Marica's meanderings

Sunday, October 30, 2005


A couple of months ago I took this picture on a leisurely walk through the Wellington Botanic Gardens. This waterfall captured my imagination at the time because I was thinking a lot about the concept of flow and how to achieve it.

Nature and flow
Imagine my surprise when a few days later one of the online newsletters I subscribe to - elearningpost's Daily Links - had a reference to Mihaly Csikszentmihalyi's concept of FLOW and how it applies to businesses. The article is entitled The Art of Work. Here is a brief extract:

An avid rock climber, Csikszentmihalyi took note of the special feeling he got while inching his way up a challenging rock face, and began thinking about it in terms of his psychology studies. Why, he wondered, was the entire field of psychology focused exclusively on the study of human pathology and dysfunction? What about the positive states, the moments when human beings are at their absolute best?

Csikszentmihalyi spent hours interviewing and observing exceptionally creative people, including leading chess players, rock climbers, composers, and writers, and normal folks as well, as they did their work. He also developed a unique research tool called Experience Sampling Method, in which his study subjects carried pagers for a week at a time. Beeped randomly eight times throughout the day, they wrote down what they were doing and feeling right at that moment.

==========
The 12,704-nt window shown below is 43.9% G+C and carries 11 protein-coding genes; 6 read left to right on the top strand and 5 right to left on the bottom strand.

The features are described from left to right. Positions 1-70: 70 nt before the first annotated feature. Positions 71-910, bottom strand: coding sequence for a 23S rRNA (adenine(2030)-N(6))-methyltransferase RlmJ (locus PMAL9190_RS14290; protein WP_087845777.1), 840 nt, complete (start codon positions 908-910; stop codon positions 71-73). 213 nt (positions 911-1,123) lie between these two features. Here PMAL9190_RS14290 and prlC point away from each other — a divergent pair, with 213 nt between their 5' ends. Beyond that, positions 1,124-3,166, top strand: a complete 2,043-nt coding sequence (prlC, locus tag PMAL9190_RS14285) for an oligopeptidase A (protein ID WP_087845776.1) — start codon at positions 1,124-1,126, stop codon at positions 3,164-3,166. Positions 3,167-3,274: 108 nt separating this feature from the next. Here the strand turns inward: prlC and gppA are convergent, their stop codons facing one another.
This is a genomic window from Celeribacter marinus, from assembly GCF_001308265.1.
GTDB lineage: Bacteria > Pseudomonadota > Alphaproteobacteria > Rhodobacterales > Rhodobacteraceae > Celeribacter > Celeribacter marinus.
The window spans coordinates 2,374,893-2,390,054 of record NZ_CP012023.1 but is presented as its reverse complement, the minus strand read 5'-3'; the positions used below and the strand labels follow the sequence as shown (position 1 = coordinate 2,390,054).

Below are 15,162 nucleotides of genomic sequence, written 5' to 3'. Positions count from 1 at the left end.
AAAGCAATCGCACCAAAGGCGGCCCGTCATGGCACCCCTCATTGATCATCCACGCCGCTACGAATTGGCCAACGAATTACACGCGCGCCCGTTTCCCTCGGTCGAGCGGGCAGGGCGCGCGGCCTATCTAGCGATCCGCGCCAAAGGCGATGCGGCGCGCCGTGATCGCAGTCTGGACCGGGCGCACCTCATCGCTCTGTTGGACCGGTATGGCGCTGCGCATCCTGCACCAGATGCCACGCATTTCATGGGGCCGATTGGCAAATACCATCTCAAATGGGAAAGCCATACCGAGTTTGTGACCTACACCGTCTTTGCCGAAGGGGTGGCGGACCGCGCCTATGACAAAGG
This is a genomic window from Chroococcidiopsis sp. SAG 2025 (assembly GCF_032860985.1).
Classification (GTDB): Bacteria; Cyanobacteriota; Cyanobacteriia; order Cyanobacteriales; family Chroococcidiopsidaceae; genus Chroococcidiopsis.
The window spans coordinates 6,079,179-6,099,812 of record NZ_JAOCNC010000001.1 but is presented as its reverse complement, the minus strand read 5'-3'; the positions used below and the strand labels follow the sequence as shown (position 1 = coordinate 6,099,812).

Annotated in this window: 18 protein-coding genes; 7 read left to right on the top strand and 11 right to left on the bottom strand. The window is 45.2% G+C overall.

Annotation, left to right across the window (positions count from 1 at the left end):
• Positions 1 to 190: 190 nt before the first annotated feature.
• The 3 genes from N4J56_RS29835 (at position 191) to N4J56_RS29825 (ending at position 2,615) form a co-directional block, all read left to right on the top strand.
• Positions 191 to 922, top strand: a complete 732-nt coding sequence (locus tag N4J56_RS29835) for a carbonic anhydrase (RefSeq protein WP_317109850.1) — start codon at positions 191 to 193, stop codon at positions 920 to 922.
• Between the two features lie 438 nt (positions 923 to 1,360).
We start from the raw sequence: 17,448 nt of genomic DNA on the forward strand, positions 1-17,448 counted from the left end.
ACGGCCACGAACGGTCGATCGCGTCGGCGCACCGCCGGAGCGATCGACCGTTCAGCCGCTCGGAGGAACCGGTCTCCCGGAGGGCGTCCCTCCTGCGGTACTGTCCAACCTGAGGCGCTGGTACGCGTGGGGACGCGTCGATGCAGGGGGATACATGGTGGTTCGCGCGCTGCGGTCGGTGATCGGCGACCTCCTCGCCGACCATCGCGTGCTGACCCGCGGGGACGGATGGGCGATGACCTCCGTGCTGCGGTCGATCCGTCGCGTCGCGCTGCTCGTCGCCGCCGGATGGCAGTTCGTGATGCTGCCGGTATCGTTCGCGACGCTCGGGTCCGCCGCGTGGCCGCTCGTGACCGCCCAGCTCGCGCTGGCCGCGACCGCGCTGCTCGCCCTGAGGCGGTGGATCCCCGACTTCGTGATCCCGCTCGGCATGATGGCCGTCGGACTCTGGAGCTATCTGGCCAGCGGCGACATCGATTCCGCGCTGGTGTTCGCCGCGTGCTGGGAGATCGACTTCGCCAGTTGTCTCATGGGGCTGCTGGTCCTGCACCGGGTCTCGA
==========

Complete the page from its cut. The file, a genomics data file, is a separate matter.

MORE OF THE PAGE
Csikszentmihalyi, who with his white hair and beard resembles a tall and reticent Santa Claus, discovered that the times when people were most happy and often most productive were not necessarily when they expected they would be. Passive leisure activities such as TV-watching consistently ranked low on participants' scales of satisfaction -- even though they often sought out these experiences. Instead, people reported the greatest sense of well-being while pursuing challenging activities, sometimes even at work, and often while immersed in a hobby.

In the flow state, Csikszentmihalyi found, people engage so completely in what they are doing that they lose track of time. Hours pass in minutes. All sense of self recedes. At the same time, they are pushing beyond their limits and developing new abilities. Indeed, the best moments usually occur when a person's body or mind is stretched to capacity. People emerge from each flow experience more complex, Csikszentmihalyi found. They become more self-confident, capable, and sensitive. The experience becomes "autotelic," meaning that the activity actually becomes its own reward. "To improve life, one must improve the quality of experience," he says. One of the chief advantages of flow is that it enables people to escape the state of "psychic entropy," the distraction, depression, and dispiritedness that constantly threaten them.

So what happens if FLOW is blocked? Or should the question be, how do we reach a state of FLOW?